Vermeer

Vermeer is a manufacturer of industrial and agricultural equipment. The company was founded in 1948 when Gary Vermeer created a mechanical hoist to ease the process of unloading his grain wagon during harvest. Farm neighbors observed his hoist invention and they wanted one as well, so Gary decided to start his own business. From then on, he has introduced more products intended to make farming easier. Now, the main products that the company sells are Bale Processors, Bale Wrappers, Balers, Disc Mowers, Hay Rakes, Hay Tedders, and Trailed Mowers. Vermeer serves the construction, landscaping, and environmental markets domestically and internationally from locations in the Netherlands, Germany, China, Singapore, Hong Kong, Canada, the US, and Brazil. The headquarters is located in Pella, Iowa.

When we got there, we were immediately brought into a conference room for an introduction to the company’s history and values as a family business. Some interesting innovations that we (personally) previously did not know included the fact that Vermeer was the company to invent the cylindrical hay baler. In addition to this, one interesting anecdote was their innovative brush cutter which cut horizontally instead of the usual vertical method. This new method for brush cutting was accidentally discovered because the product tester hit the wrong lever, causing it to move horizontally (and work better!). As a note to Vermeer’s dominance in the market, it happens to be a third generation family owned business, which is highly unusual in today’s society.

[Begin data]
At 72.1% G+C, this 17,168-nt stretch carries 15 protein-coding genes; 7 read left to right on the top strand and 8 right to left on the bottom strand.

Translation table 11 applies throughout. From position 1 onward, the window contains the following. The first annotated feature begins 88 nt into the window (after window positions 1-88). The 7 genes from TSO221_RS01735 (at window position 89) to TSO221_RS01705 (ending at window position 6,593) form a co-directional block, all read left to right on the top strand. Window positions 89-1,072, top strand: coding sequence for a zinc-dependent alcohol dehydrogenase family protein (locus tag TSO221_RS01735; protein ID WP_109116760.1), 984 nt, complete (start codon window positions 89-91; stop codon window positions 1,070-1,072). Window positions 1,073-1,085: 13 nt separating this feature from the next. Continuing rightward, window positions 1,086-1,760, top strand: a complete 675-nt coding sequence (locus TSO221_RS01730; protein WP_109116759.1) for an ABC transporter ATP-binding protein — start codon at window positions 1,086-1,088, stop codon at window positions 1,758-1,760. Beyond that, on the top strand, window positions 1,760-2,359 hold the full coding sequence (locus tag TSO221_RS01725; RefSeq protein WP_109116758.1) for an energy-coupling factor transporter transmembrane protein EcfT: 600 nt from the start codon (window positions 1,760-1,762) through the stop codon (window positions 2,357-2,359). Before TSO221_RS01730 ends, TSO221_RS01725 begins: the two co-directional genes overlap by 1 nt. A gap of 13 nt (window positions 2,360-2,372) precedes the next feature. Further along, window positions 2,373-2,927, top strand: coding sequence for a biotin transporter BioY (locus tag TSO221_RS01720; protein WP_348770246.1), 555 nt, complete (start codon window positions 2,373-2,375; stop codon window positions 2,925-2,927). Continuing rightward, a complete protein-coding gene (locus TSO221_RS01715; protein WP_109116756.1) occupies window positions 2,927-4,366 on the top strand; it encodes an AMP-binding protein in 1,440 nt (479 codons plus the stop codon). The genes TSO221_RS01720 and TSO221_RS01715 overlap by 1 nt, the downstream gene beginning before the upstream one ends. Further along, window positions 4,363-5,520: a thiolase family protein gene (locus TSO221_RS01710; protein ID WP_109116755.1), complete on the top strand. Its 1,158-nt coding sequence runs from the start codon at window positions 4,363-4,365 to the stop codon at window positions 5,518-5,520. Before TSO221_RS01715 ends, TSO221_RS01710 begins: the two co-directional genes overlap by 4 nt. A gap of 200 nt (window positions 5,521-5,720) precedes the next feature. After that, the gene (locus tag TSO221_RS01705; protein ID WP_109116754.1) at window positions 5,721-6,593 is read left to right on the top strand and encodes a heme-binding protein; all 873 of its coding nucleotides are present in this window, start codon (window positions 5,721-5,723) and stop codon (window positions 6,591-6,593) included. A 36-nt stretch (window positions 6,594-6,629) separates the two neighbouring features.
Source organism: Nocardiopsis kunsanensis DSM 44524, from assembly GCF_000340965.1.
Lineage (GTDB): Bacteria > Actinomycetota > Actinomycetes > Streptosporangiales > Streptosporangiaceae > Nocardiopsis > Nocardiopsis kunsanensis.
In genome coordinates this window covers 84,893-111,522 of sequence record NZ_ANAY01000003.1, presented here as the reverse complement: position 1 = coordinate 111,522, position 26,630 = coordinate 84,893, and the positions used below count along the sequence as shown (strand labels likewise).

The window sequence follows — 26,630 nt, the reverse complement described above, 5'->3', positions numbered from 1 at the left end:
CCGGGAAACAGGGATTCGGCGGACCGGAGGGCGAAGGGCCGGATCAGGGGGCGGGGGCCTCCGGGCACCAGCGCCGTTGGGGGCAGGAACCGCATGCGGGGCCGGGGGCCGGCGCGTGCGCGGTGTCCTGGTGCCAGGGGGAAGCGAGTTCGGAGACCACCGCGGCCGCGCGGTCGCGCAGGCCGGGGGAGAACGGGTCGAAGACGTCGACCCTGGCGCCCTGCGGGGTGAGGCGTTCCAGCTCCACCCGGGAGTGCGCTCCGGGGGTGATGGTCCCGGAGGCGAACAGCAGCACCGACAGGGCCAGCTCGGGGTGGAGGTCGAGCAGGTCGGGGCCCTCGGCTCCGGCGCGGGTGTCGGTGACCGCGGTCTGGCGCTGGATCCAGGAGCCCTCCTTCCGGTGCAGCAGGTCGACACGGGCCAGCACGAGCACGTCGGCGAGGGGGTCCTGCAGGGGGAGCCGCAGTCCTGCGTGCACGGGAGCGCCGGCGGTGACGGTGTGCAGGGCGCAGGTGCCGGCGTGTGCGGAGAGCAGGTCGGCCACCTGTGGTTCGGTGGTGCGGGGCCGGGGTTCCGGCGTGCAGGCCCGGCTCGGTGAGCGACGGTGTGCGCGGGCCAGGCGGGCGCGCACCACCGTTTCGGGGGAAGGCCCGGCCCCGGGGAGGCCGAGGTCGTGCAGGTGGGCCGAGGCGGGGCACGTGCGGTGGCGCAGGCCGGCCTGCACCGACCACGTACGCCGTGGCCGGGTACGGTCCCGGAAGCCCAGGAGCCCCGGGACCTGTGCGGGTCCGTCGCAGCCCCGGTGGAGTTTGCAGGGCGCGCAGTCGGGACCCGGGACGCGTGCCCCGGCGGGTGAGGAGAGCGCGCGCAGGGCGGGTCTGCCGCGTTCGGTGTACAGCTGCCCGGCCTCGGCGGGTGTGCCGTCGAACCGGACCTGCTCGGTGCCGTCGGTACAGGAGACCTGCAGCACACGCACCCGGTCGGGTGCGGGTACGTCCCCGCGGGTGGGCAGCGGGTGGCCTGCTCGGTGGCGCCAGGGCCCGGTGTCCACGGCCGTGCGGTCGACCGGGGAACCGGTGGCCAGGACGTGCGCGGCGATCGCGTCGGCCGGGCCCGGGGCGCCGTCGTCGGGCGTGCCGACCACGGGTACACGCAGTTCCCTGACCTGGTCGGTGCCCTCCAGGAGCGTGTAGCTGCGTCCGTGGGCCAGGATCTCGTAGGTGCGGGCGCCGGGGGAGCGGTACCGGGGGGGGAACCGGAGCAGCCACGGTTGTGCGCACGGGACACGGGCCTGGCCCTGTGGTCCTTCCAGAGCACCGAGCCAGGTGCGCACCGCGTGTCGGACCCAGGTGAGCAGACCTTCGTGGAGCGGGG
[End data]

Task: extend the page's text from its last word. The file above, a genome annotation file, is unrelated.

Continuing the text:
After we heard about the history and the products, our representative showed us around the warehouse floor. There was a lot of large machinery, however, they do not exclusively sell large machinery, so there were some smaller products as well. Lots of mustard yellow paint.

We were impressed not only by the largeness of the products, but also by the overall company organization. They have strong foundations to work from, as demonstrated by their perseverance as a family business.

— Madeline Dice and Melissa Van Baren